│    Time offset:     -1.623                ││                                 │
    │    Grid Square:     IO12ab                ││                                 │
    └───────────────────────────────────────────┘└─────────────────────────────────┘

    Alternatively you can run ‘gpsmon’ which is another tool similar to ‘cgps’ which displays the current GPS feed. (To exit, hit Ctrl-C)

    gpsmon

    tcp://localhost:2947
    ┌─────────── X ────── Y ────── Z ────────── North ──── East ───── Alt ─────────┐
    │Pos:  6151089  -442439  4996035 m       18.90023° -8.12828°       43 m        │
    │Vel:      0.0      0.0      0.0 m/s          0.0       0.0       0.0 climb m/s│
    │Time: 2017-05-16T14:34:28.000Z Leap: ??     Heading:   0.0°      0.0 speed m/s│
    │Fix:  9 = 29 31 26 25 21  2 16 23 14                 HDOP: 0.8  M1: 04  M2: 02│
    └─────────────────────── Packet type 2 (0x02) ─────────────────────────────────┘
    ┌ Measured Tracker ──────────┐┌ Firmware Version ──────────────────────────────┐
    │Ch PRN  Az El Stat  C/N ? SF││                                                │
    │ 0  25 102 40 00bf 33.3 T   │└─────── Packet Type 6 (0x06) ───────────────────┘
    │ 1  29  72 73 00bf 47.1 T   │┌ CPU Throughput ────────────────────────────────┐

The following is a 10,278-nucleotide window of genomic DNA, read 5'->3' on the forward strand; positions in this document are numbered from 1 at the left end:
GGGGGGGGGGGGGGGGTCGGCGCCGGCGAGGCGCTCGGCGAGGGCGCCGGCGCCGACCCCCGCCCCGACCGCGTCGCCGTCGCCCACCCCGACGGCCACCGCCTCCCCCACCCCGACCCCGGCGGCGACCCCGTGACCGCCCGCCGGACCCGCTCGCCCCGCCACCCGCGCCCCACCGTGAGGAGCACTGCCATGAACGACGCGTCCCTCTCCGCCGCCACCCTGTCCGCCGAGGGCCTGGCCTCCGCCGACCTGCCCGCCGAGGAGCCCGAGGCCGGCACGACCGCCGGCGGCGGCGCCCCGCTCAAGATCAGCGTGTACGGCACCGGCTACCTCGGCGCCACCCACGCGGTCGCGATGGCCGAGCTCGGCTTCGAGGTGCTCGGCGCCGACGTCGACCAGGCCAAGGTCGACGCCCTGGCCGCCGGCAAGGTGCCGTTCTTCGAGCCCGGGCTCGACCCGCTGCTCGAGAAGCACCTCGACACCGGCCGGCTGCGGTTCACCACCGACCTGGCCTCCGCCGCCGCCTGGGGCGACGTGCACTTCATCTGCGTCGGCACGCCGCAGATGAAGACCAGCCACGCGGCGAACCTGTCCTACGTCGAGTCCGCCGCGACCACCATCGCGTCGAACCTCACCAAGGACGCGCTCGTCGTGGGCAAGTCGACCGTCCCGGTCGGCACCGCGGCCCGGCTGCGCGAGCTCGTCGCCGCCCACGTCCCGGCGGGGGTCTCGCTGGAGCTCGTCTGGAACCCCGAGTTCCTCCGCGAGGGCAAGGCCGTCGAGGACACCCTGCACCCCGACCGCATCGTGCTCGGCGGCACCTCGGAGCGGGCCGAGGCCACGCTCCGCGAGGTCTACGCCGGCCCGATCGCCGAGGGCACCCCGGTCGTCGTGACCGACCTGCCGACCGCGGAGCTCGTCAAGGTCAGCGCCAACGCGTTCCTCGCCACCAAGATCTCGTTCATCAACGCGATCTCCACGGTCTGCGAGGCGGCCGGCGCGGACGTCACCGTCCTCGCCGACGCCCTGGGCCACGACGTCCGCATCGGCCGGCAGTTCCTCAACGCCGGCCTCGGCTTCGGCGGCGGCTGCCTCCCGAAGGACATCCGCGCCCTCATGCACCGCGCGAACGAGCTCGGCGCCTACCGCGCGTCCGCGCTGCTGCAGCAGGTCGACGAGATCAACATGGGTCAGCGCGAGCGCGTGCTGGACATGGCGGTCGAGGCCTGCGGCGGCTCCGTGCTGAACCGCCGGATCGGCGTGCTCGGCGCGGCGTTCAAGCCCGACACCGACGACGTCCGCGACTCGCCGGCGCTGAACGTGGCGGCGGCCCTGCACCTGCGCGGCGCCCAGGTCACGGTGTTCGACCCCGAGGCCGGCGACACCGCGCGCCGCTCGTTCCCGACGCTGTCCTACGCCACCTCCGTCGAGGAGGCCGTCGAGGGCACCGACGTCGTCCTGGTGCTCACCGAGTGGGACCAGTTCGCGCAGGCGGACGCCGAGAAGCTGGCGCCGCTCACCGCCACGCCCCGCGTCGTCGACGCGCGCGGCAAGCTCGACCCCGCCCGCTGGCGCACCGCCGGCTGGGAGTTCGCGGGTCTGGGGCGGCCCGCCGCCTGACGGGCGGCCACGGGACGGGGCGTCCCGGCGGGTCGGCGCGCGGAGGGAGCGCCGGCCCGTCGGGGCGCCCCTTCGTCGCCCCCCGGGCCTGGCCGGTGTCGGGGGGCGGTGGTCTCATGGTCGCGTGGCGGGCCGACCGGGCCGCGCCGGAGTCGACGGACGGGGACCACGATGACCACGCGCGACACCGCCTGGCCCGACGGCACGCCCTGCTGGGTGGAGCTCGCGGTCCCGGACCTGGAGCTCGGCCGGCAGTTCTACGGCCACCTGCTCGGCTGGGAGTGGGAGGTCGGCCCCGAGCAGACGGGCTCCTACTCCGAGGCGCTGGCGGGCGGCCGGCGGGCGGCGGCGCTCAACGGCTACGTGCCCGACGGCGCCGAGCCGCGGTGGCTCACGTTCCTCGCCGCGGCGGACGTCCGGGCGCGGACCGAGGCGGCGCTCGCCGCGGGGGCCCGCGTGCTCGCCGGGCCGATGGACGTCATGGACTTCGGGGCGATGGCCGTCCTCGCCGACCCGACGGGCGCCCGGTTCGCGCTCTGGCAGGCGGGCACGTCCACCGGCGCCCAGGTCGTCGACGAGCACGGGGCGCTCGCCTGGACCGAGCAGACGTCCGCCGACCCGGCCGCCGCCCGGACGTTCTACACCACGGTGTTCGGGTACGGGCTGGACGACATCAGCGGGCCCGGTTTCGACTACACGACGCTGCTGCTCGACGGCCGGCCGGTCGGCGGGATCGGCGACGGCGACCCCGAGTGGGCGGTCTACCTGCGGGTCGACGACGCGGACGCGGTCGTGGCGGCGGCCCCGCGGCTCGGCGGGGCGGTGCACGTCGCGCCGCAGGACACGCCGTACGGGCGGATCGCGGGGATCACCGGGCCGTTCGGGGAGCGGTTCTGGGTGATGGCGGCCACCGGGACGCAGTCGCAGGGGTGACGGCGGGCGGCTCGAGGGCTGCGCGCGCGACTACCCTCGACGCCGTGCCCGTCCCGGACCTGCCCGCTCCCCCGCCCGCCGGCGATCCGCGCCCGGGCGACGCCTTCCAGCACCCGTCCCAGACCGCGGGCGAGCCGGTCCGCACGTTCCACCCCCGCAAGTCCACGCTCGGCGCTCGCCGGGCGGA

│ 2  16 283 13 00ad 24.5     ││Max: 0.000  Lat: 0.000  Time: 0.000   MS:  0    │
    │ 3   2  39 16 00ad 21.7     │└─────── Packet type 9 (0x09) ───────────────────┘
    │ 4   5  70  6 0000  0.0     │┌ Clock Status ──────────────────────────────────┐
    │ 5  12 102  0 0000  0.0     ││SVs:    Drift:        Bias:                     │
    │ 6  21 169 23 00ad 26.7     ││Est. GPS Time:            PPS offset:           │
    │ 7  23 327 10 00ad 24.8     │└─────── Packet type 7 (0x07) ───────────────────┘
    │ 8  26 286 41 00bf 29.5 T   │┌ Visible List ──────────────────────────────────┐
    │ 9  31 232 64 00ad 24.0     ││13 = 29 31 26 25 21 2 16 23 14 5 193 12 134     │
    │10  14 226 10 00ad 20.2     │└─────── Packet type 13 (0x0D) ──────────────────┘
    │11 136 169 30 0000  0.0     │┌ DGPS Status ───────────────────────────────────┐
    └─── Packet Type 4 (0x04) ───┘│                                                │
                                  └─────── Packet type 27 (0x1B) ──────────────────┘

    That is it – Congratulations! Your GPS is working.

    Using an external antenna on the adafruit

    The adafruit GPS HAT will automatically switch to using an external antenna if one is connected. To check which antenna it is using you must send it the command $PGCMD,33,1*6C which tells it to include the antenna status in the stream of GPS data. To send the command:

    • If the GPS daemon ‘gpsd’ is running you must first stop the daemon as it will have ownership of the device and you will receive an error similar to ‘/dev/serial0: Device or resource busy’.
      sudo killall gpsd
    • Configure the serial port so that we communicate using the correct format:
      stty -F /dev/serial0 raw 9600 cs8 clocal -cstopb
    • Issue the command:
      echo '$PGCMD,33,1*6C' > /dev/ttyS0
    • Watch the serial data for lines beginning with $PGTOP
      cat /dev/ttyS0

      $PGTOP,11,2*6E = Internal Antenna
      $PGTOP,11,3*6F = External Antenna